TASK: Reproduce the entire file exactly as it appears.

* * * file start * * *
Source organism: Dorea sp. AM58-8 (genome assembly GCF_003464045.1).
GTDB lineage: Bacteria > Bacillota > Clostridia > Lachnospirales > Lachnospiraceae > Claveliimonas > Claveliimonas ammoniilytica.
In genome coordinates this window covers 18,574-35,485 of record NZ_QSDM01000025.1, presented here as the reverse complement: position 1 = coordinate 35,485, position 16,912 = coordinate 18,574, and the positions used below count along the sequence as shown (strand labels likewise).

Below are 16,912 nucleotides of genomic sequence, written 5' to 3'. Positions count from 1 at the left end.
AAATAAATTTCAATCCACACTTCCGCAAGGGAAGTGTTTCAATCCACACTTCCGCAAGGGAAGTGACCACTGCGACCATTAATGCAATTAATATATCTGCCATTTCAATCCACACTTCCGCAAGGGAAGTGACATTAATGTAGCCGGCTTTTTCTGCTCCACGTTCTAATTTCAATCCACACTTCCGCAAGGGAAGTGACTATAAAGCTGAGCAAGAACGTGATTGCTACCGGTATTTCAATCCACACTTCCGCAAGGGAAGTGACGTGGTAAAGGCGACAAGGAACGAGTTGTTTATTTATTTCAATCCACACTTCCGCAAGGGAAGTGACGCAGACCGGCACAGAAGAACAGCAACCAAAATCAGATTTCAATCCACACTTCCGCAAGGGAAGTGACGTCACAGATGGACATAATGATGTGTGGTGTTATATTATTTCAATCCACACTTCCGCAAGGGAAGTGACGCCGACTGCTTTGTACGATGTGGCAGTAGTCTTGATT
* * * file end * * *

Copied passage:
Source organism: Dorea sp. AM58-8 (genome assembly GCF_003464045.1).
GTDB lineage: Bacteria > Bacillota > Clostridia > Lachnospirales > Lachnospiraceae > Claveliimonas > Claveliimonas ammoniilytica.
In genome coordinates this window covers 18,574-35,485 of record NZ_QSDM01000025.1, presented here as the reverse complement: position 1 = coordinate 35,485, position 16,912 = coordinate 18,574, and the positions used below count along the sequence as shown (strand labels likewise).

Below are 16,912 nucleotides of genomic sequence, written 5' to 3'. Positions count from 1 at the left end.
AAATAAATTTCAATCCACACTTCCGCAAGGGAAGTGTTTCAATCCACACTTCCGCAAGGGAAGTGACCACTGCGACCATTAATGCAATTAATATATCTGCCATTTCAATCCACACTTCCGCAAGGGAAGTGACATTAATGTAGCCGGCTTTTTCTGCTCCACGTTCTAATTTCAATCCACACTTCCGCAAGGGAAGTGACTATAAAGCTGAGCAAGAACGTGATTGCTACCGGTATTTCAATCCACACTTCCGCAAGGGAAGTGACGTGGTAAAGGCGACAAGGAACGAGTTGTTTATTTATTTCAATCCACACTTCCGCAAGGGAAGTGACGCAGACCGGCACAGAAGAACAGCAACCAAAATCAGATTTCAATCCACACTTCCGCAAGGGAAGTGACGTCACAGATGGACATAATGATGTGTGGTGTTATATTATTTCAATCCACACTTCCGCAAGGGAAGTGACGCCGACTGCTTTGTACGATGTGGCAGTAGTCTTGATT